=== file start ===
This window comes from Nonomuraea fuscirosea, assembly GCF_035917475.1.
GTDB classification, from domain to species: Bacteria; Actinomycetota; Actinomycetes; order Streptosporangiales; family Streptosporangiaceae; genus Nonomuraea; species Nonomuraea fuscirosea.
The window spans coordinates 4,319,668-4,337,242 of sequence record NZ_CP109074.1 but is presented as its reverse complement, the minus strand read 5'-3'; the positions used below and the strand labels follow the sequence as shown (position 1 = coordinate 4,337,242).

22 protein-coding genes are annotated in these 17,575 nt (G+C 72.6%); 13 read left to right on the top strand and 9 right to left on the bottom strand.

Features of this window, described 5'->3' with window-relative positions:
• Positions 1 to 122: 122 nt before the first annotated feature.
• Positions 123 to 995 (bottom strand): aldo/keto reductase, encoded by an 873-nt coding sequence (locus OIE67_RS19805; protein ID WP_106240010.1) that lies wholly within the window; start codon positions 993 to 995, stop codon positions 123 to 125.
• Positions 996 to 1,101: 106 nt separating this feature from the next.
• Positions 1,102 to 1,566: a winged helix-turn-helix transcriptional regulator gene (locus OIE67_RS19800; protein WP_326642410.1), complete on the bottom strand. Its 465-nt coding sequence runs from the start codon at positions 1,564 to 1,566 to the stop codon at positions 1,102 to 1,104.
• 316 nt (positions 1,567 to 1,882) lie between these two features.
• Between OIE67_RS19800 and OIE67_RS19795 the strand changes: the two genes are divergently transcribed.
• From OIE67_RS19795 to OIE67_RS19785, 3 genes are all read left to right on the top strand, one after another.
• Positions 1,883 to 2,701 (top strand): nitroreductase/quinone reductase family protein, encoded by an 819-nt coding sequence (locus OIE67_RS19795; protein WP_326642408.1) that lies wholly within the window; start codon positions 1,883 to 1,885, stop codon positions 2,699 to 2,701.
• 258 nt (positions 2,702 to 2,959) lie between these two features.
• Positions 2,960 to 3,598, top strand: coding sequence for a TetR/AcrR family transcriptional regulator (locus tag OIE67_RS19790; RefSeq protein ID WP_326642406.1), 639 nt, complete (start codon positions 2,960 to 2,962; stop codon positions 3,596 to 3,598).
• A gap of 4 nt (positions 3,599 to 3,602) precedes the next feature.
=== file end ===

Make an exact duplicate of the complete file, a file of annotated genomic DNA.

This window comes from Nonomuraea fuscirosea, assembly GCF_035917475.1.
GTDB classification, from domain to species: Bacteria; Actinomycetota; Actinomycetes; order Streptosporangiales; family Streptosporangiaceae; genus Nonomuraea; species Nonomuraea fuscirosea.
The window spans coordinates 4,319,668-4,337,242 of sequence record NZ_CP109074.1 but is presented as its reverse complement, the minus strand read 5'-3'; the positions used below and the strand labels follow the sequence as shown (position 1 = coordinate 4,337,242).

22 protein-coding genes are annotated in these 17,575 nt (G+C 72.6%); 13 read left to right on the top strand and 9 right to left on the bottom strand.

Features of this window, described 5'->3' with window-relative positions:
• Positions 1 to 122: 122 nt before the first annotated feature.
• Positions 123 to 995 (bottom strand): aldo/keto reductase, encoded by an 873-nt coding sequence (locus OIE67_RS19805; protein ID WP_106240010.1) that lies wholly within the window; start codon positions 993 to 995, stop codon positions 123 to 125.
• Positions 996 to 1,101: 106 nt separating this feature from the next.
• Positions 1,102 to 1,566: a winged helix-turn-helix transcriptional regulator gene (locus OIE67_RS19800; protein WP_326642410.1), complete on the bottom strand. Its 465-nt coding sequence runs from the start codon at positions 1,564 to 1,566 to the stop codon at positions 1,102 to 1,104.
• 316 nt (positions 1,567 to 1,882) lie between these two features.
• Between OIE67_RS19800 and OIE67_RS19795 the strand changes: the two genes are divergently transcribed.
• From OIE67_RS19795 to OIE67_RS19785, 3 genes are all read left to right on the top strand, one after another.
• Positions 1,883 to 2,701 (top strand): nitroreductase/quinone reductase family protein, encoded by an 819-nt coding sequence (locus OIE67_RS19795; protein WP_326642408.1) that lies wholly within the window; start codon positions 1,883 to 1,885, stop codon positions 2,699 to 2,701.
• 258 nt (positions 2,702 to 2,959) lie between these two features.
• Positions 2,960 to 3,598, top strand: coding sequence for a TetR/AcrR family transcriptional regulator (locus tag OIE67_RS19790; RefSeq protein ID WP_326642406.1), 639 nt, complete (start codon positions 2,960 to 2,962; stop codon positions 3,596 to 3,598).
• A gap of 4 nt (positions 3,599 to 3,602) precedes the next feature.